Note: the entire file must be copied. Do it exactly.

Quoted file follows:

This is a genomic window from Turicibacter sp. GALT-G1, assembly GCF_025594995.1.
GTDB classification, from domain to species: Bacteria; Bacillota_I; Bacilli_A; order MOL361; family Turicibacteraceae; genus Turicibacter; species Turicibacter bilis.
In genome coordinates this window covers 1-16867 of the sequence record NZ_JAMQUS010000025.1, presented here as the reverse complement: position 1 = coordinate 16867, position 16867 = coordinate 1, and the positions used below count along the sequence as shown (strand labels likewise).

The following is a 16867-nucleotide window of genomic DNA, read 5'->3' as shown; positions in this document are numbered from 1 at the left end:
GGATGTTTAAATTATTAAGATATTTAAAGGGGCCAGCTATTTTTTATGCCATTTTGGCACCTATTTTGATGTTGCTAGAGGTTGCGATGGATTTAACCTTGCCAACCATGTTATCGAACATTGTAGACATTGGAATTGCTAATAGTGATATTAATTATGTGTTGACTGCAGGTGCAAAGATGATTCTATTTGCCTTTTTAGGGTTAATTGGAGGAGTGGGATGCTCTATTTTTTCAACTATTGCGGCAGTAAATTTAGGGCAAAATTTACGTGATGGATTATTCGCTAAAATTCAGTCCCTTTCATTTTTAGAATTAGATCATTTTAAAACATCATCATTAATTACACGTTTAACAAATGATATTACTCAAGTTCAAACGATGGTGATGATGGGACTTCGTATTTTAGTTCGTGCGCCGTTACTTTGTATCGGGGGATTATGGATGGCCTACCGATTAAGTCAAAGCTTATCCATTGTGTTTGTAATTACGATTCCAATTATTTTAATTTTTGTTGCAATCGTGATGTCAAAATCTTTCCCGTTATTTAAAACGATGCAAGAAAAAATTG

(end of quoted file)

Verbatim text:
This is a genomic window from Turicibacter sp. GALT-G1, assembly GCF_025594995.1.
GTDB classification, from domain to species: Bacteria; Bacillota_I; Bacilli_A; order MOL361; family Turicibacteraceae; genus Turicibacter; species Turicibacter bilis.
In genome coordinates this window covers 1-16867 of the sequence record NZ_JAMQUS010000025.1, presented here as the reverse complement: position 1 = coordinate 16867, position 16867 = coordinate 1, and the positions used below count along the sequence as shown (strand labels likewise).

The following is a 16867-nucleotide window of genomic DNA, read 5'->3' as shown; positions in this document are numbered from 1 at the left end:
GGATGTTTAAATTATTAAGATATTTAAAGGGGCCAGCTATTTTTTATGCCATTTTGGCACCTATTTTGATGTTGCTAGAGGTTGCGATGGATTTAACCTTGCCAACCATGTTATCGAACATTGTAGACATTGGAATTGCTAATAGTGATATTAATTATGTGTTGACTGCAGGTGCAAAGATGATTCTATTTGCCTTTTTAGGGTTAATTGGAGGAGTGGGATGCTCTATTTTTTCAACTATTGCGGCAGTAAATTTAGGGCAAAATTTACGTGATGGATTATTCGCTAAAATTCAGTCCCTTTCATTTTTAGAATTAGATCATTTTAAAACATCATCATTAATTACACGTTTAACAAATGATATTACTCAAGTTCAAACGATGGTGATGATGGGACTTCGTATTTTAGTTCGTGCGCCGTTACTTTGTATCGGGGGATTATGGATGGCCTACCGATTAAGTCAAAGCTTATCCATTGTGTTTGTAATTACGATTCCAATTATTTTAATTTTTGTTGCAATCGTGATGTCAAAATCTTTCCCGTTATTTAAAACGATGCAAGAAAAAATTG